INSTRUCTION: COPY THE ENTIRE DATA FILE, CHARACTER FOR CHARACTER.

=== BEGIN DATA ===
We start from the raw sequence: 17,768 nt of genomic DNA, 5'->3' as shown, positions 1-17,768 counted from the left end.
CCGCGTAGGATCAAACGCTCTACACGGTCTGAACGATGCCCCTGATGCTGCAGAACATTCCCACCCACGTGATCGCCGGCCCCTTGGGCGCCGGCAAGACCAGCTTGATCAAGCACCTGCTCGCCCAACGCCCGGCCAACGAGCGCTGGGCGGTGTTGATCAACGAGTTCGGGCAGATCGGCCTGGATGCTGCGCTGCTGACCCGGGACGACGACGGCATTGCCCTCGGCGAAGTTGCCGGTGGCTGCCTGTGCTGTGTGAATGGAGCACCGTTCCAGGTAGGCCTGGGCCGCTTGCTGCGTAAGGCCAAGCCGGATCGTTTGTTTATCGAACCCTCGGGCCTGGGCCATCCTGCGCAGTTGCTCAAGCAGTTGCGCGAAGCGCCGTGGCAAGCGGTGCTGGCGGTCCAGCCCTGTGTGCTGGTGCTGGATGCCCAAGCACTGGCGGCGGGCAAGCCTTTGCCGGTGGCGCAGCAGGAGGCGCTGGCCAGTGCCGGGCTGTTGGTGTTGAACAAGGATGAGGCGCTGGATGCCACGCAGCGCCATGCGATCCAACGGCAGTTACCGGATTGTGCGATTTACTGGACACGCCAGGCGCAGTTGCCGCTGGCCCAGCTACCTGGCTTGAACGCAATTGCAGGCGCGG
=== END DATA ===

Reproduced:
We start from the raw sequence: 17,768 nt of genomic DNA, 5'->3' as shown, positions 1-17,768 counted from the left end.
CCGCGTAGGATCAAACGCTCTACACGGTCTGAACGATGCCCCTGATGCTGCAGAACATTCCCACCCACGTGATCGCCGGCCCCTTGGGCGCCGGCAAGACCAGCTTGATCAAGCACCTGCTCGCCCAACGCCCGGCCAACGAGCGCTGGGCGGTGTTGATCAACGAGTTCGGGCAGATCGGCCTGGATGCTGCGCTGCTGACCCGGGACGACGACGGCATTGCCCTCGGCGAAGTTGCCGGTGGCTGCCTGTGCTGTGTGAATGGAGCACCGTTCCAGGTAGGCCTGGGCCGCTTGCTGCGTAAGGCCAAGCCGGATCGTTTGTTTATCGAACCCTCGGGCCTGGGCCATCCTGCGCAGTTGCTCAAGCAGTTGCGCGAAGCGCCGTGGCAAGCGGTGCTGGCGGTCCAGCCCTGTGTGCTGGTGCTGGATGCCCAAGCACTGGCGGCGGGCAAGCCTTTGCCGGTGGCGCAGCAGGAGGCGCTGGCCAGTGCCGGGCTGTTGGTGTTGAACAAGGATGAGGCGCTGGATGCCACGCAGCGCCATGCGATCCAACGGCAGTTACCGGATTGTGCGATTTACTGGACACGCCAGGCGCAGTTGCCGCTGGCCCAGCTACCTGGCTTGAACGCAATTGCAGGCGCGG